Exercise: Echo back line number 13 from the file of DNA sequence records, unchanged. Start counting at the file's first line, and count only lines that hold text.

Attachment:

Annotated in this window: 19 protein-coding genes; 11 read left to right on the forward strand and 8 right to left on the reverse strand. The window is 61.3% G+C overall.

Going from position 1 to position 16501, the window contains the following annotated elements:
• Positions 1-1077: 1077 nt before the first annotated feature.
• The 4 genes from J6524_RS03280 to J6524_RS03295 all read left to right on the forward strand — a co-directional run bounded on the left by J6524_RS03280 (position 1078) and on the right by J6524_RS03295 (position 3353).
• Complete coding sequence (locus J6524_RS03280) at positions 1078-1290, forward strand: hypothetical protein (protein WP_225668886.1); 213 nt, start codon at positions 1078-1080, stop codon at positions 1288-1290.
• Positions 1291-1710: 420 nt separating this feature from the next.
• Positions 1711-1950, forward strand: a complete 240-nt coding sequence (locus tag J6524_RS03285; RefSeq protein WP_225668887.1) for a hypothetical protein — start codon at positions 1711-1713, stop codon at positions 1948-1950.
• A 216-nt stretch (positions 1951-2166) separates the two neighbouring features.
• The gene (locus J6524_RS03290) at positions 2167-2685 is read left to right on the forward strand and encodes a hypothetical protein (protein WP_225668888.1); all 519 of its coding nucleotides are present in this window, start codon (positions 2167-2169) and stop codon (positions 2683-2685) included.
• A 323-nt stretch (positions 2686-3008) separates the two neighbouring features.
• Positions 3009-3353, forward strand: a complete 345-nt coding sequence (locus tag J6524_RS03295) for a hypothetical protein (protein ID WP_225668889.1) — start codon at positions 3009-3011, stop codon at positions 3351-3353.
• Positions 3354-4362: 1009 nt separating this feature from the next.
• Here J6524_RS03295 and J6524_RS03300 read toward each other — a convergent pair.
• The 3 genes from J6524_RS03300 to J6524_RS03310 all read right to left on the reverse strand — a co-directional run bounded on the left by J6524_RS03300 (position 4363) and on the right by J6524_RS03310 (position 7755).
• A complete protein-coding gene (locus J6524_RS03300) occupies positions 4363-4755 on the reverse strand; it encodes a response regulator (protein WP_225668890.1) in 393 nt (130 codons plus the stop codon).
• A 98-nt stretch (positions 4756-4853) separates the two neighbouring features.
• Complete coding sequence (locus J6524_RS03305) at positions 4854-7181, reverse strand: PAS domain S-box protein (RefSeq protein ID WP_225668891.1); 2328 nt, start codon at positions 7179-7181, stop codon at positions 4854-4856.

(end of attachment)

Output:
• Here J6524_RS03295 and J6524_RS03300 read toward each other — a convergent pair.